Thursday, November 25, 2004
Everyone involved with the little Ed Ricketts wing temporarily installed at the National Steinbeck Center is blown away by a recently discovered hand-written journal on display as part of the show. Among the photographs, biological specimens and other pieces of Ricketts’ life gathered for the first time, thejournal may in fact be the most arresting item.<>>
Kathryn Rodger, who curated the exhibit, points to an early passage in the book, which she found with the help of Ricketts’ son. In the passage, as Rodger mentions with barely concealed amazement, Ricketts describes “the reason why, and the circumstances under which, they decided to go to Mexico.”
“They” were of course Ricketts and John Steinbeck, and the trip to Mexico was the great scientific and literary adventure to the Sea of Cortez. And there in this modest volume, in pencil, in Ricketts’ own elegant hand, when the idea of the journey was just dawning, is a prediction: “It could be a great thing. Maybe a very great thing…a modern Odyssey.”
The reference to Homeric myth was probably accidental, and yet inevitable. Ricketts counted among his close friends at the time Steinbeck, whose novels certainly approach the level of mythos, and Joseph Campbell, the great scholar whose study of myths became a phenomenon.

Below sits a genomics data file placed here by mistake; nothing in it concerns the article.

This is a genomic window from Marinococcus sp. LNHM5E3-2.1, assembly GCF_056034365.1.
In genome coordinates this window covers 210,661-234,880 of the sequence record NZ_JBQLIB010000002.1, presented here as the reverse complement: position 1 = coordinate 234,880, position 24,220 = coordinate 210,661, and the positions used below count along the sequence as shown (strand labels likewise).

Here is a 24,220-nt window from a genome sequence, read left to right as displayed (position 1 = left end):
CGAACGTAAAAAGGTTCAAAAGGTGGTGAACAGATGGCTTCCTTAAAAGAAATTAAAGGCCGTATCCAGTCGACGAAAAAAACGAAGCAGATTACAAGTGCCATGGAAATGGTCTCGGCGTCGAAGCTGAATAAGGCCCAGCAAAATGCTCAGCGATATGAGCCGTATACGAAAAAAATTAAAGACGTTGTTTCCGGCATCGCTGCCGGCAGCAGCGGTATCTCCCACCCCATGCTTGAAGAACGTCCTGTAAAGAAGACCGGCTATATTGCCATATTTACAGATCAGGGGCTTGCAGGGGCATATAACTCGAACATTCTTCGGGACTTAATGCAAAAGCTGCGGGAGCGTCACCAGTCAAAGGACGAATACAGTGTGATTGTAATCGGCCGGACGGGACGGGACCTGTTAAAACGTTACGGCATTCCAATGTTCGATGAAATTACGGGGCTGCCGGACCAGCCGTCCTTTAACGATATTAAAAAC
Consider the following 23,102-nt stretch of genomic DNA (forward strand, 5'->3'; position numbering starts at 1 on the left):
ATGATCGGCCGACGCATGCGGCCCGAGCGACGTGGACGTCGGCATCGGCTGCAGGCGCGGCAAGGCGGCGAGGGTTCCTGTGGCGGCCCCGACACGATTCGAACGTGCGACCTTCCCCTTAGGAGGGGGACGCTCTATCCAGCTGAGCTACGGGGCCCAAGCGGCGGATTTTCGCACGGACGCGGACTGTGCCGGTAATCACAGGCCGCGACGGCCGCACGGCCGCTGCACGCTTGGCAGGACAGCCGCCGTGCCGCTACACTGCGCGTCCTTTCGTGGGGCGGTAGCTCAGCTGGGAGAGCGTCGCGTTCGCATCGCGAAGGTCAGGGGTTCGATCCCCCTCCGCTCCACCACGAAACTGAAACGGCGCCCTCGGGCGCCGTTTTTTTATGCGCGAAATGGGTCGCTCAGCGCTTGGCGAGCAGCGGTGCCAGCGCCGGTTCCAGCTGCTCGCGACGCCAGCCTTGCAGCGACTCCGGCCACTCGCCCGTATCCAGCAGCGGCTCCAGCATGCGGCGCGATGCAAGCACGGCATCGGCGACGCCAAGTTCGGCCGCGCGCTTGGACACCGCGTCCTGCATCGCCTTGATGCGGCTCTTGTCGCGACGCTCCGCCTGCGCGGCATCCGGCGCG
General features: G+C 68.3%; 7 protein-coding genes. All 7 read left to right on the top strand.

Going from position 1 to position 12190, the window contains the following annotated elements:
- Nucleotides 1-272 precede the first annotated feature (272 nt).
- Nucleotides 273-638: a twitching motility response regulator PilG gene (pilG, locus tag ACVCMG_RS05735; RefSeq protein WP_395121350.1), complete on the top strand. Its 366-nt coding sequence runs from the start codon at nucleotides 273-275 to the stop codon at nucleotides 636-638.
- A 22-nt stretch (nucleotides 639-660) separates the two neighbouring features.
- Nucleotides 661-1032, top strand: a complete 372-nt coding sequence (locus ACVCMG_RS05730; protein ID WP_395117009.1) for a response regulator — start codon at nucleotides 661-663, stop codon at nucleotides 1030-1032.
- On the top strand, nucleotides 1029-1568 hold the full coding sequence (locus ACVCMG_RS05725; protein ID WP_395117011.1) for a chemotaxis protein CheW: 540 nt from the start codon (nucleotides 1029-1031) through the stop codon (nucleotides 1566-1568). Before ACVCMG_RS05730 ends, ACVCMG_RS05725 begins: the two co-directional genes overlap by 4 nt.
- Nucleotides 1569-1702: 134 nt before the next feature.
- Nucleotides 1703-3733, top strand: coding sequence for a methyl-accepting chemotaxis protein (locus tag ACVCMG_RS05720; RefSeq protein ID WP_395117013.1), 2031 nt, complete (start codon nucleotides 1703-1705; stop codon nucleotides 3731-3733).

It’s perhaps also inevitable that Ricketts himself has become a myth—only partly due to Steinbeck. The fact is that the man was too remarkable for his time, ahead of his time, as it happens, and nobody, until very recently, has really documented his actual contribution to his culture. There are now efforts underway to correct this oversight, and three of the authors of those efforts were present at the opening last Friday night of the “Tidepools to the Stars” exhibit.<>Lead curator Rodger, author of Renaissance Man of Cannery Row, was joined by co-curators Eric Enno Tamm, author of Beyond the Outer Shores, a newish account of Ricketts’ explorations in British Columbia, and Jon Christensen, a New York Times science writer who participated in a re-creation last spring of the Sea of Cortez expedition. >
Speaking after a slide-show by Rodger, Christensen called the Ricketts/Steinbeck friendship “one of the great collaborations between a scientist and a writer in our literature.” Despite the happy-go-lucky image of Ricketts of Cannery Row (“Doc being a metaphor for the spirit of Ed as Steinbeck perceived it,” according to Cristensen), there is a tragic element to the myth.
“The Odyssey is about coming home,” Christensen said. “The real tragedy of this story is that it was in the coming home that the collaboration was cut short.”<>Christensen was referring to the fact that while Ricketts and Steinbeck were sailing back to Monterey, Hitler was invading Normandy. Within days after their return, Pearl Harbor was bombed. Steinbeck took off for the war, leaving his plans for a book about the journey behind. By the time he returned, Ricketts was dead—killed in a car accident. >
As Christensen told the story Friday night, the audience became silent. As it had 60-plus years ago, the real world invaded our scientific-literary reveries, resonating with news from today’s headlines. Such is the power of myth.